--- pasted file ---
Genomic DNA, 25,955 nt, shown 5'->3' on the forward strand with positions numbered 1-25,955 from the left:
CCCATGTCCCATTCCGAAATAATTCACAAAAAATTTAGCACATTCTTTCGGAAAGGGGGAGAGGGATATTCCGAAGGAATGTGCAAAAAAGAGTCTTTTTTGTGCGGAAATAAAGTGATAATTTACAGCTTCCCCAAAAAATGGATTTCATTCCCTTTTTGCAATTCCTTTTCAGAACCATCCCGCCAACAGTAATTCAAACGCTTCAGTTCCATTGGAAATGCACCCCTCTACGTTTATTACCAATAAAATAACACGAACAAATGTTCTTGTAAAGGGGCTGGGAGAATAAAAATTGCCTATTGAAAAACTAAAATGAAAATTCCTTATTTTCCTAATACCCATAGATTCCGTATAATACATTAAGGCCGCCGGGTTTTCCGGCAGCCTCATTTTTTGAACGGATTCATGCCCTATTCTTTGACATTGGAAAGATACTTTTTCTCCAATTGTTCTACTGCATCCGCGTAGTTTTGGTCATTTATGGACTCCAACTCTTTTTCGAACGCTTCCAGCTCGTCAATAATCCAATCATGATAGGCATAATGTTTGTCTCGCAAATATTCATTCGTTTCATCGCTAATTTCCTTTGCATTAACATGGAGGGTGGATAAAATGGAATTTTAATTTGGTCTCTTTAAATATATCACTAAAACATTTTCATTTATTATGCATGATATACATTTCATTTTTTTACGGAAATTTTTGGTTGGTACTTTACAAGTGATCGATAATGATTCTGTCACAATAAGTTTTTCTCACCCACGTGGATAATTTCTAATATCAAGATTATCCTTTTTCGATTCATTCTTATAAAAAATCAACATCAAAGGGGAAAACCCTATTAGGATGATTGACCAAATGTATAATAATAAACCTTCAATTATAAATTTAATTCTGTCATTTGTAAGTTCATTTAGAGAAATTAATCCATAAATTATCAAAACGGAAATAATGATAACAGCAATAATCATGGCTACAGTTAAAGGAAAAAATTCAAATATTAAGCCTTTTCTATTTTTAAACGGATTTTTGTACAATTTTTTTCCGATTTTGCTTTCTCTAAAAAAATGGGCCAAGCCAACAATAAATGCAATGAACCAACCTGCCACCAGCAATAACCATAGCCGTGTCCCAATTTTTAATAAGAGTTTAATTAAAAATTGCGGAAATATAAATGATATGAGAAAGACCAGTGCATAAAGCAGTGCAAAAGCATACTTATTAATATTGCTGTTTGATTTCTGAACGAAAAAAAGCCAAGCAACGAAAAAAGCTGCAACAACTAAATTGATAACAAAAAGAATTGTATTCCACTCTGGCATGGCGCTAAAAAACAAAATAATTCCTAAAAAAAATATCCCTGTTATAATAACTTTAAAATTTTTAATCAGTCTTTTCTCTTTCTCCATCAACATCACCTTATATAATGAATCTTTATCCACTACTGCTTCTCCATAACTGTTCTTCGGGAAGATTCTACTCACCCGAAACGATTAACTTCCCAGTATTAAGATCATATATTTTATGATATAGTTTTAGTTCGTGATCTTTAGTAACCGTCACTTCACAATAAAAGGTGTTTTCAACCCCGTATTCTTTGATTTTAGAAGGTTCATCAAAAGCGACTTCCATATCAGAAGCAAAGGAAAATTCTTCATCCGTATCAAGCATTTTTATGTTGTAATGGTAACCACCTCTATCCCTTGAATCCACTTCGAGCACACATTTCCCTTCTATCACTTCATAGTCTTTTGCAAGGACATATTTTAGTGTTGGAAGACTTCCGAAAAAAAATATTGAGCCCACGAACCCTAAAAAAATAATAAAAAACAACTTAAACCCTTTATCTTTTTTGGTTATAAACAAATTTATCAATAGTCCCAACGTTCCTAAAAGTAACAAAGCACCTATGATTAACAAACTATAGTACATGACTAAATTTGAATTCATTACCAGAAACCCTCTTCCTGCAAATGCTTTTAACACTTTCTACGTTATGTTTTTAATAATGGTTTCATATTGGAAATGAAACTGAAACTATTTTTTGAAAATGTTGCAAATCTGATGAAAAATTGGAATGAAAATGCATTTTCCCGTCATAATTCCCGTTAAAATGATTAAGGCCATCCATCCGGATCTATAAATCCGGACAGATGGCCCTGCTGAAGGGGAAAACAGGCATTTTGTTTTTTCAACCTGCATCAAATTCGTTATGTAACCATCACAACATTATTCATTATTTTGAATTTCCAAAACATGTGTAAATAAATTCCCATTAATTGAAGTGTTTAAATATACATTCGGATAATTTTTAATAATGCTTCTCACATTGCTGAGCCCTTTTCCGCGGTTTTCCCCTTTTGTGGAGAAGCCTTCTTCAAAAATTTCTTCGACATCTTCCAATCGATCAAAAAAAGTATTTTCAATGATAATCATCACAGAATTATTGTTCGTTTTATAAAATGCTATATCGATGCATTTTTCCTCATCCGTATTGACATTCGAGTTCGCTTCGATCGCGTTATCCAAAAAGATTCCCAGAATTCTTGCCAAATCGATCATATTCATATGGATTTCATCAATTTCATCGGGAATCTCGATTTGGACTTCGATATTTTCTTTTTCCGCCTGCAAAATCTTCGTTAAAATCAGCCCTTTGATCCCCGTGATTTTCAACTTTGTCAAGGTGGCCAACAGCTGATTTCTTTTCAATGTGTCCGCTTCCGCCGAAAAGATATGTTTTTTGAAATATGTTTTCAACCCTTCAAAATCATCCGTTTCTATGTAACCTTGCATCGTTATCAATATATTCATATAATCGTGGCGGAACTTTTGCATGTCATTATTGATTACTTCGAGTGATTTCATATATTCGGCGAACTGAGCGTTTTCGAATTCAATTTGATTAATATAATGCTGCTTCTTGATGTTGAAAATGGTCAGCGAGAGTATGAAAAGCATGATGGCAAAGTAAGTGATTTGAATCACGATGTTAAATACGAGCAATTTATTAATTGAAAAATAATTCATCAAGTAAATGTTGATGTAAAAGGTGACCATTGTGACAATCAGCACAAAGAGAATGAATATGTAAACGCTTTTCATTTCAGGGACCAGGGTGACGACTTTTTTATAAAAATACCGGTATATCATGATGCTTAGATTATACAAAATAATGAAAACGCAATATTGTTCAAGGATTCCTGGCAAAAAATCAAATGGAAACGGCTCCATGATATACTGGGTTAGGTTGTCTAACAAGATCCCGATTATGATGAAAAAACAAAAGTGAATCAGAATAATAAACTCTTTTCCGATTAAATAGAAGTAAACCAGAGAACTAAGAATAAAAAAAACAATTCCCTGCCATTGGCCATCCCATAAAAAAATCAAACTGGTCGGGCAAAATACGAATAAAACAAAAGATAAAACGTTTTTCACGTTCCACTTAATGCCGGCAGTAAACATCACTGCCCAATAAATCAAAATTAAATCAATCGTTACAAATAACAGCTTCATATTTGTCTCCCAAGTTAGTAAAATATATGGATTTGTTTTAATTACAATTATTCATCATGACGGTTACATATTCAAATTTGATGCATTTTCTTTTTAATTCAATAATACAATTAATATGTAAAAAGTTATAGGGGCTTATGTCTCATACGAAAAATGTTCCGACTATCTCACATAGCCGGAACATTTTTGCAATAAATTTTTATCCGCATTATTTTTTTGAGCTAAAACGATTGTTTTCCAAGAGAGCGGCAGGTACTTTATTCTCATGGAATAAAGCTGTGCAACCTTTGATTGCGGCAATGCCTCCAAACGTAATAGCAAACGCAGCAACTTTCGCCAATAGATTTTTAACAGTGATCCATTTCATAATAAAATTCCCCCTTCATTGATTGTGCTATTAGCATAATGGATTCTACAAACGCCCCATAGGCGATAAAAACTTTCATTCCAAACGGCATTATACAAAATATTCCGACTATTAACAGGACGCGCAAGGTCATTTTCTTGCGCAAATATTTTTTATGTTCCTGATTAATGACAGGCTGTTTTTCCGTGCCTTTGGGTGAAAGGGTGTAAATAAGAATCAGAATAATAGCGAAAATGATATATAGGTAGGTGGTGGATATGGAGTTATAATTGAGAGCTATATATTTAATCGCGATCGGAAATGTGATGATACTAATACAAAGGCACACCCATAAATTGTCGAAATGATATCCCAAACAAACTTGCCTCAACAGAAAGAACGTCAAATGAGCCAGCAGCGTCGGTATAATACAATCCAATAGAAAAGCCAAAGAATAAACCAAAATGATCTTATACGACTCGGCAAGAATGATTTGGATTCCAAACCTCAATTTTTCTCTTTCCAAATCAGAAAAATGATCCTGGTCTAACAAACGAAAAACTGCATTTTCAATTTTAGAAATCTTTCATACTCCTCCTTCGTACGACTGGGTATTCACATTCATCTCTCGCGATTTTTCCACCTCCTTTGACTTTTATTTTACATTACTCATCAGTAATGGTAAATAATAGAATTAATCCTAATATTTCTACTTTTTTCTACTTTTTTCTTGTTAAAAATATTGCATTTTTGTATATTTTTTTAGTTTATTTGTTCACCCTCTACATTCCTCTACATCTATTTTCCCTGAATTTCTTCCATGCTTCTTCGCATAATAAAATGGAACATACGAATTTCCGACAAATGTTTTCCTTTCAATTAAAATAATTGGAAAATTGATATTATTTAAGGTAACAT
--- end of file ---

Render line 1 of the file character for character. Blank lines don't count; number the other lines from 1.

Genomic DNA, 25,955 nt, shown 5'->3' on the forward strand with positions numbered 1-25,955 from the left: